Once Blink runs properly, you can connect the K-30 sensor.

Step 3: Connect Using a Powered USB Hub

If you're using a powered USB hub, life is simple. You can connect PWR from the 5V connector on the Arduino board directly to the sensor, then connect the Arduino to the powered USB hub. If you skip using the powered USB hub and start getting crazy readings from the sensor, it will be because you got impatient and skipped this step.


  • Pin 13 TXD to RXD on K-30
  • Pin 12 RXD to TXD on K-30
  • 5V to 5V on K-30
  • GND connected to GND on K-30

Step 4: Connect the K-30 Using External Power

If you don't have a powered USB hub, you need to use a wall adapter or battery box. Make the connections as shown:

UNO / MEGA / 2560

  • Pin 13 TXD to RXD on K-30
  • Pin 12 RXD to TXD on K-30
  • GND connected to (-) terminal on battery/power supply and GND on K-30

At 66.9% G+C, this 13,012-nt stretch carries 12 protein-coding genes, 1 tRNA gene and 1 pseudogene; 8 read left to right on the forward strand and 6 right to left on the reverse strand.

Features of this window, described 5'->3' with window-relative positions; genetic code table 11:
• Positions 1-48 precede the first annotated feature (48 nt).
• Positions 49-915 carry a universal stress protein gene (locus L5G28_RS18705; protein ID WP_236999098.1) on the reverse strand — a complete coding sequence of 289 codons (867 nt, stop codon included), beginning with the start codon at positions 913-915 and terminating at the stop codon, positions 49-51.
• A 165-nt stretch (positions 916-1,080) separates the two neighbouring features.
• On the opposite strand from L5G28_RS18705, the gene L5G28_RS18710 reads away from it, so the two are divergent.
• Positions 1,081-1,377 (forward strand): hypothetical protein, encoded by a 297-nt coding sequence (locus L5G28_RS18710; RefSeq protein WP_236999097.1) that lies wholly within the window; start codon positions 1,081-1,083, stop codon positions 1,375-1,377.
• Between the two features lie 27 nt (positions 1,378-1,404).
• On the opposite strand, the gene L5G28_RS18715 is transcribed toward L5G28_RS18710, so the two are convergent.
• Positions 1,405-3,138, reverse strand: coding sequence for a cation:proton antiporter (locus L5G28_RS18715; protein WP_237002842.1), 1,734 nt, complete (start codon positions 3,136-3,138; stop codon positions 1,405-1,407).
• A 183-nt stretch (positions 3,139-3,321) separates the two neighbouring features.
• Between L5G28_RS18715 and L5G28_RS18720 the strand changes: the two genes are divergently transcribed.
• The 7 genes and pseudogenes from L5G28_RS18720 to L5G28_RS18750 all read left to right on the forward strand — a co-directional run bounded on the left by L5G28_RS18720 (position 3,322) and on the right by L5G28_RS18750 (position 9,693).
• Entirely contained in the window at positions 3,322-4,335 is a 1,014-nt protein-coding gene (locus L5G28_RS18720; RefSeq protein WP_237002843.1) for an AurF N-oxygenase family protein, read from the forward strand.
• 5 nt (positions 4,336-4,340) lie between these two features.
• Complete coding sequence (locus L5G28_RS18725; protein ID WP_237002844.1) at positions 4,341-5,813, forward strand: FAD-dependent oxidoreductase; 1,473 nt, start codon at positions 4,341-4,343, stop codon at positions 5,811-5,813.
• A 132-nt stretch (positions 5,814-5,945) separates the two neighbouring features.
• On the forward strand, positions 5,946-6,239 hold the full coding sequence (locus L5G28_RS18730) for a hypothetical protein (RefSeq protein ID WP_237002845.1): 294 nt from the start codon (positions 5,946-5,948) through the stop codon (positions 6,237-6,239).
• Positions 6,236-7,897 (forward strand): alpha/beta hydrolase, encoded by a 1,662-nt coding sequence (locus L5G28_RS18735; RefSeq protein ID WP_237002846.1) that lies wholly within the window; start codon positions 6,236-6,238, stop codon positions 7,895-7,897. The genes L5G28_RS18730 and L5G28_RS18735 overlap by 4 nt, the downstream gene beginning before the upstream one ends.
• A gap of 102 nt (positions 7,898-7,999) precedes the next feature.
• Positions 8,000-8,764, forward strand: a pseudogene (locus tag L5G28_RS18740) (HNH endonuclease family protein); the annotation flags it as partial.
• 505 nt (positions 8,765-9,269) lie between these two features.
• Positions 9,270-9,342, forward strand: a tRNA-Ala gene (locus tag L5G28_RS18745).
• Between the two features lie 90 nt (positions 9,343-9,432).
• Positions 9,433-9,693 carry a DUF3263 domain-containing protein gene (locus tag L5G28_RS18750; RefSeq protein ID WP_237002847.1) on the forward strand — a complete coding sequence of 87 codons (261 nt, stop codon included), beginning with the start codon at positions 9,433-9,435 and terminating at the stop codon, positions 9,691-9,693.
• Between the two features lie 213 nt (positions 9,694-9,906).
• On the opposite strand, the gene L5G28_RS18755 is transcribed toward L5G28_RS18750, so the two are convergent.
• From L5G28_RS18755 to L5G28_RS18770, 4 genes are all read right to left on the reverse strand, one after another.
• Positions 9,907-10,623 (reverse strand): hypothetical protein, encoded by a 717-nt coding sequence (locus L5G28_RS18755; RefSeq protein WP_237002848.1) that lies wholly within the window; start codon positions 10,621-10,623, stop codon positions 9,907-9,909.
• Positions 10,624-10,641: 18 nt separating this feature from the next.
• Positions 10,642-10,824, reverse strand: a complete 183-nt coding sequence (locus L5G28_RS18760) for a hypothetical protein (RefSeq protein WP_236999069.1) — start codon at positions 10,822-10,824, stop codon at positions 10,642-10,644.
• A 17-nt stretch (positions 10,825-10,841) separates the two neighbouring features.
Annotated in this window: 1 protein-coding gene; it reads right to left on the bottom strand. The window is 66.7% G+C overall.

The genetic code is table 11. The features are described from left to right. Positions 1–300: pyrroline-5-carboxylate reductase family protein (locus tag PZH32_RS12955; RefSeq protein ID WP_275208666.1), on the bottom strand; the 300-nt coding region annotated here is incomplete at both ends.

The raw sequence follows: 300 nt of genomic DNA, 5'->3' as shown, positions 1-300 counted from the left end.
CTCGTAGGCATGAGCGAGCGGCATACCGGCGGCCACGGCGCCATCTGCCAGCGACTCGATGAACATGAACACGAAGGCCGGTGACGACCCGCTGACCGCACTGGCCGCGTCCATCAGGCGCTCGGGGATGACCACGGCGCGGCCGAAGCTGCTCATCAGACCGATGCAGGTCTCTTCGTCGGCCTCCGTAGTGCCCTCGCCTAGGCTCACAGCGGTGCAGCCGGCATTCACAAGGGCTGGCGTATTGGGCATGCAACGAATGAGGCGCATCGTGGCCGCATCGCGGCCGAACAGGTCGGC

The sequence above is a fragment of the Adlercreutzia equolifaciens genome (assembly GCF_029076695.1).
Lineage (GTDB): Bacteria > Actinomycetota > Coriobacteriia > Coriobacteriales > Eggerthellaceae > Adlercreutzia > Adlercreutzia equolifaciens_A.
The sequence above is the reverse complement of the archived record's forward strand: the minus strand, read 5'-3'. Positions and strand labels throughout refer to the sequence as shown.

• TXD to Pin 12 RXD on Arduino
  • RXD to Pin 13 TXT on Arduino
  • 5V POS to (+) on battery/power supply
  • GND connected to GND Arduino, (-) terminal on battery/power supply

Step 5: About Serial Connections

When you connect TXD-RXD, you have to cross the wires over between the Arduino and the K-30. See the image.

If you're thinking "I'm not dumb...everyone knows that" I apologize. But I guarantee every engineer has made this bone-headed mistake at least once. Don't be a statistic ;-)

Step 6: Creating Your Ardunio Project

    The simplest way to talk to the sensor is to use the library that comes with the Arduino board. This statement

    SoftwareSerial K_30_Serial(12,13)

    inside the AN-126_K-Series.ino file sets up a virtual serial port using pin 12 for RXD and pin 13 for TXD on Arduino boards.

    1. Select the AN-126_K-Series.ino file below and save it to your desktop.
    2. Open it, select all, and copy.
    3. Open a new Android blank sketch and paste the code into it.